met:

Change in preload must be generated

Measuring subsequent changes in stroke volume or its derivatives


such as pulse pressure

Conclusion: To bolus or not to


bolus
Static

markers of cardiac preload are unable to predict fluid


responsiveness - dynamic markers are superior

Problem

with dynamic markers: high TVs, mechanical


ventilation, regular heart rhythm

PLR

when used with PPV - predict fluid responsiveness


despite spontaneous breathing activity or cardiac
arrhythmias

avoids unnecessary and potentially harmful fluid loading and


inotropics

Case
The

patient is anuric, hypotensive, septic, hypoxemic and has


bilateral lower extremity edema

What

do you do next?

A Give a 1L Crystalloid challenge


B Give a 500 cc Crystalloid challenge
C Give 12.5 grams albumin
D Start Vasopressin
E Perform a passive leg raise (PLR) while monitoring PPV

References

Marik PE, Cavallazzi R. Does the central venous pressure (CVP) predict fluid responsiveness: an update meta-analysis
and a plea for some common sense. Crit Care Med 2013;41:177481.

Marik PE, Cavallazzi R, Vasu T, Hirani A. Dynamic changes in arterial waveform derived variables and fluid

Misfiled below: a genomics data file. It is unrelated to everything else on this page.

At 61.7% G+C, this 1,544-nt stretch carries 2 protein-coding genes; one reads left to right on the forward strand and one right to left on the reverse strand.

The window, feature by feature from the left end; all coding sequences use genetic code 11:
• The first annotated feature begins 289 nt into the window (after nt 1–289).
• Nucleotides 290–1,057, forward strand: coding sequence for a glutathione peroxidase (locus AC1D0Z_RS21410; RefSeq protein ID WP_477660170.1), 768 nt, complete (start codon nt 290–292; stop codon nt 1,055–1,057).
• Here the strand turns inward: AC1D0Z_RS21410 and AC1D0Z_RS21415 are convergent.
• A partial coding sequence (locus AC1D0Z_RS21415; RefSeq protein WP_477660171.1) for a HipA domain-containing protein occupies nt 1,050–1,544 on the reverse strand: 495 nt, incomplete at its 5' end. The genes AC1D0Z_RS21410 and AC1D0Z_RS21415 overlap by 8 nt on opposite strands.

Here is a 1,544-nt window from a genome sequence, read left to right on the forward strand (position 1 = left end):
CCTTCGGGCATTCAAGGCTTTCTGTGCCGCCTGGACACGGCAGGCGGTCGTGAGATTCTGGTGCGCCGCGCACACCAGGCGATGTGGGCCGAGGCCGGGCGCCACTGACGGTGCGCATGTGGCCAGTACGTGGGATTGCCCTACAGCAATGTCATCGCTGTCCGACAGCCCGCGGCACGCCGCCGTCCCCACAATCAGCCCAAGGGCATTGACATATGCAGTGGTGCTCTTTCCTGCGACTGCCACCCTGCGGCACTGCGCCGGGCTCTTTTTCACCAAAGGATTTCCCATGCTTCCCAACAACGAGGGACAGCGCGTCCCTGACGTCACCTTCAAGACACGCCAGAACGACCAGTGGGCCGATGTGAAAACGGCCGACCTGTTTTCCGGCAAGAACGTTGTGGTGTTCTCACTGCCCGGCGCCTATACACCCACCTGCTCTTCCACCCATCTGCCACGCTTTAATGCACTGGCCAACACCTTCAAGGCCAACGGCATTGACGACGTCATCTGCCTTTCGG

responsiveness in mechanically ventilated patients: a systematic review of the literature. Crit Care Med. 2009
Sep;37(9):2642-7.

Feissel M, Michard F, Mangin I, et al. Respiratory changes in aortic blood velocity as an indicator of fluid responsiveness
in ventilated patients with septic shock. Chest 2001; 119: 86773.

Maizel J, Airapetian N, Lorne E, et al. Diagnosis of central hypovolemia by using passive leg raising. Intensive Care Med
2007; 33: 11338.

Lamia B, Ochagavia A, Monnet X, et al. Echocardiographic prediction of volume responsiveness in critically ill patients
with spontaneously breathing activity. Intensive Care Med 2007; 33: 112532.

Boyd JH, Forbes J, Nakada T, et al: Fluid resuscitation in septic shock: A positive fluid balance and elevated central
venous pressure increase mortality. Crit Care Med 39:259-265, 2011

Barbier C, Loubires Y, Schmit C, Hayon J, Ricme JL, Jardin F, et al. Respiratory changes in inferior vena cava diameter
are helpful in predicting fluid responsiveness in ventilated septic patients. Intensive Care Med. 2004;30(9):17406.